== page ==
Your son or daughter has been elected to be a candidate for membership in the Order of the Arrow, Scouting’s National Honor Society.
We appreciate your support! While many organizations have specific commitments for every member, the Order of the Arrow is unique because it offers each Scout a multitude of opportunities to serve, and your child can tailor his or her involvement accordingly.
What is the Order of the Arrow?
The Order of the Arrow is Scouting’s National Honor Society. The purpose of the Order of the Arrow is fourfold:
- To recognize those Scout campers who best exemplify the Scout Oath and Law in their daily lives
- To develop and maintain camping traditions and spirit
- To promote Scout camping
- To crystallize the Scout habit of helpfulness into a life purpose of leadership in cheerful service to others
Scouts are elected to the Order by their fellow unit members, following approval by the Scoutmaster, Venture Crew Advisor, or Skipper.. To become a member, a youth must be a registered member of a Scouts BSA Troop and have earned the First Class rank, a member of a Venture Crew and have earned the Discovery rank, or a member of a Sea Scout Ship and obtained the Ordinary rank. The youth must have experienced fifteen days and nights of Scout camping during the two-year period prior to the election. The fifteen days and nights must include one, but no more than one, long-term camp consisting of six consecutive days and five nights of resident camping, approved and under the auspices and standards of the Scouts BSA. The balance of the camping must be overnight, weekend, or other short-term camps. Nights on a ship count towards the camping requirement for Sea Scouts.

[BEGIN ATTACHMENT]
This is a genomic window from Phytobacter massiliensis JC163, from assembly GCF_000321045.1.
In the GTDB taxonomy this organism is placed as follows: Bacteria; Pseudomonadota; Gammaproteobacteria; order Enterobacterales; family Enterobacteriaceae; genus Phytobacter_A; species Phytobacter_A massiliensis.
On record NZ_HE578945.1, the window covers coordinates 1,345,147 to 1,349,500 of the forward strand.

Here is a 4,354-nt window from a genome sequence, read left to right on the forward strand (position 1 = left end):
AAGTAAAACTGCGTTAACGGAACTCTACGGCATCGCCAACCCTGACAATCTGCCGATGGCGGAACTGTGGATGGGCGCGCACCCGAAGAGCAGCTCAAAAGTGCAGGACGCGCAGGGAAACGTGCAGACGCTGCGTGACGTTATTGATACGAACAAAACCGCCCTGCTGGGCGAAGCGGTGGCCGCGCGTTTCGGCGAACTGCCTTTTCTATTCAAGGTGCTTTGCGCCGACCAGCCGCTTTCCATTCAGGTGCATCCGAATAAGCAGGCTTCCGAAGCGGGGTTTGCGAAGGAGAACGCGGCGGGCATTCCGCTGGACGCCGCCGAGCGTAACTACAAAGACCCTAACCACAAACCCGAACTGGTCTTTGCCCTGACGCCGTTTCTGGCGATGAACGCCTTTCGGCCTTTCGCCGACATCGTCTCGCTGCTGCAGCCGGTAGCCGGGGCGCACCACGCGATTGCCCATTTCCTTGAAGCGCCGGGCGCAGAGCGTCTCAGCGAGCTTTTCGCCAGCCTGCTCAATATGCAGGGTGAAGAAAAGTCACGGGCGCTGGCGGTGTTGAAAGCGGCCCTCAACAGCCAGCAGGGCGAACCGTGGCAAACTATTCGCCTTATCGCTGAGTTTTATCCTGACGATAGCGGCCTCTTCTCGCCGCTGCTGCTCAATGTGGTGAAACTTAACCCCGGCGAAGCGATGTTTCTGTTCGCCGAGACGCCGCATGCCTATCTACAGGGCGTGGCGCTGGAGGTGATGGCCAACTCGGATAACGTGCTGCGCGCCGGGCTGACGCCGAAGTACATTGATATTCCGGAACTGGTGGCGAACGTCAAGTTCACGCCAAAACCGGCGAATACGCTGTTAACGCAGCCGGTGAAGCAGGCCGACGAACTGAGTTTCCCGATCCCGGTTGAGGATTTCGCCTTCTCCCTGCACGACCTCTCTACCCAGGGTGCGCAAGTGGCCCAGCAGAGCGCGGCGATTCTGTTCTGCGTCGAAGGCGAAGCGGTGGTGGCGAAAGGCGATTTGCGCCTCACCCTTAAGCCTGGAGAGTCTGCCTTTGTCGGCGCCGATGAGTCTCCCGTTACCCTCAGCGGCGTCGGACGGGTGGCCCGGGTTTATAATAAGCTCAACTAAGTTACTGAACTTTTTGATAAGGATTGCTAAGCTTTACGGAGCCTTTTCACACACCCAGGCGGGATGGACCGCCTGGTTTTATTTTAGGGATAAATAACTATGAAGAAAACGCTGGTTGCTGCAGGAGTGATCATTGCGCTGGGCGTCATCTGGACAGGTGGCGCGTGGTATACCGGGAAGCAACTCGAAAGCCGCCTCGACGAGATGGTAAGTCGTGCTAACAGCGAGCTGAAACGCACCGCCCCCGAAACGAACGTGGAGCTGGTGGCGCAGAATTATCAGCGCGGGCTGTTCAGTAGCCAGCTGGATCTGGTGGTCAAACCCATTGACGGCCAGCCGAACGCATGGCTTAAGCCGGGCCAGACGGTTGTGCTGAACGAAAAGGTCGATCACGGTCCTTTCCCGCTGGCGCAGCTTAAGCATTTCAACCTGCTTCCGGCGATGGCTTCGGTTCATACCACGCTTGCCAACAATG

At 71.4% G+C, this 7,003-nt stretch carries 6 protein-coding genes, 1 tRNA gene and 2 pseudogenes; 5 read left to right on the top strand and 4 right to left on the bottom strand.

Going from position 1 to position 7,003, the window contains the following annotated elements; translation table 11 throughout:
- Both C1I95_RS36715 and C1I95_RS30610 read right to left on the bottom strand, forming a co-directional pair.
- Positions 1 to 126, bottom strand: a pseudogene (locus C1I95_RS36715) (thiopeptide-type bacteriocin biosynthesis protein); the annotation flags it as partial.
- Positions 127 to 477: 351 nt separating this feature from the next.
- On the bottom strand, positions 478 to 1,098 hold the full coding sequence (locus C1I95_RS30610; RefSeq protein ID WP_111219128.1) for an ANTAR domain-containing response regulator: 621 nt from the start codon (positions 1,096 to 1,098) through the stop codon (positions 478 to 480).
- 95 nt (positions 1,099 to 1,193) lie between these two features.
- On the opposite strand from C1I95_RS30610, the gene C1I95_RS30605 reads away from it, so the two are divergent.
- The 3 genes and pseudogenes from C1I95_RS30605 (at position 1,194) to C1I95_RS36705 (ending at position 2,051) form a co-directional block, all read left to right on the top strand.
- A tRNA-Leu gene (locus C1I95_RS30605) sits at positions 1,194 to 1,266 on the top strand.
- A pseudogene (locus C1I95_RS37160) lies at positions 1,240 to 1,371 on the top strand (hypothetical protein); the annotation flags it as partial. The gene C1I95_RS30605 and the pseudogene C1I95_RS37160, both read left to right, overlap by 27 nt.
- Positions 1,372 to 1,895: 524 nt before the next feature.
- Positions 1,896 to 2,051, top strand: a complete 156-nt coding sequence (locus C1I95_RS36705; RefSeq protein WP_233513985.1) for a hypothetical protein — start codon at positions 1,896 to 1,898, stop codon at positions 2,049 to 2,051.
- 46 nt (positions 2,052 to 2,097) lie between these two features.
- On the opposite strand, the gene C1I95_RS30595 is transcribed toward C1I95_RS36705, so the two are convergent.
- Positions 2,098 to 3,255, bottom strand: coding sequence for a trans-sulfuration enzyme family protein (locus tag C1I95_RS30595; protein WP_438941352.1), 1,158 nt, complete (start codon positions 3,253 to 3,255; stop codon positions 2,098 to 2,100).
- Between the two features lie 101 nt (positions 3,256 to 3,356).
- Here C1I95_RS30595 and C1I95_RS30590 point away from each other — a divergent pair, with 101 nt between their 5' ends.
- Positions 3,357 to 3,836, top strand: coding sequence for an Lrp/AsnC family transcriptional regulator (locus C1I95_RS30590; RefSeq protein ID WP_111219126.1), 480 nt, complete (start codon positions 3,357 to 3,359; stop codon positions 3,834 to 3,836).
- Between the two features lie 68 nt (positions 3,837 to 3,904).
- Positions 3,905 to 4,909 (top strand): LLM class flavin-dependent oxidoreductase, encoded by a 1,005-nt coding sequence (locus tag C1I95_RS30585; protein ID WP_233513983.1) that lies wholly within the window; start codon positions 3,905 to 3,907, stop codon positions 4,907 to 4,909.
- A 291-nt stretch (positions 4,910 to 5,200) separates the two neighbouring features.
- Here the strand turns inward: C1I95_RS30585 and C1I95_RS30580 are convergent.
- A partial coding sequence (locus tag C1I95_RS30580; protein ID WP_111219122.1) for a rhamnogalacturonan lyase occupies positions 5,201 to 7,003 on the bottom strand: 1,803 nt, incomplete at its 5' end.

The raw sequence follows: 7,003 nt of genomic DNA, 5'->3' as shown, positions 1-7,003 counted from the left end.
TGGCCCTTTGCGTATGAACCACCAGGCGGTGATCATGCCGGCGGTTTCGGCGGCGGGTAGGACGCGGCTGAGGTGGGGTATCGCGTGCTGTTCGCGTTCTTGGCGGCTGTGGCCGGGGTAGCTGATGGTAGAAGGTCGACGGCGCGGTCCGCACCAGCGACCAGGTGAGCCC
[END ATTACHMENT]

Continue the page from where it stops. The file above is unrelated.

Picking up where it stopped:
Adult selection is based on their ability to perform the necessary functions to help the Order fulfill its purpose, and is not for recognition. Selected adult Scouters must be an asset to the Order because of demonstrated abilities, and provide a positive role model for the youth members of the lodge.
The induction ceremony, called the Ordeal, is the first step toward full membership. During the experience, candidates maintain silence, receive small amounts of food, work on camp improvement projects, and are required to sleep alone, apart from other campers. The entire experience is designed to teach significant values.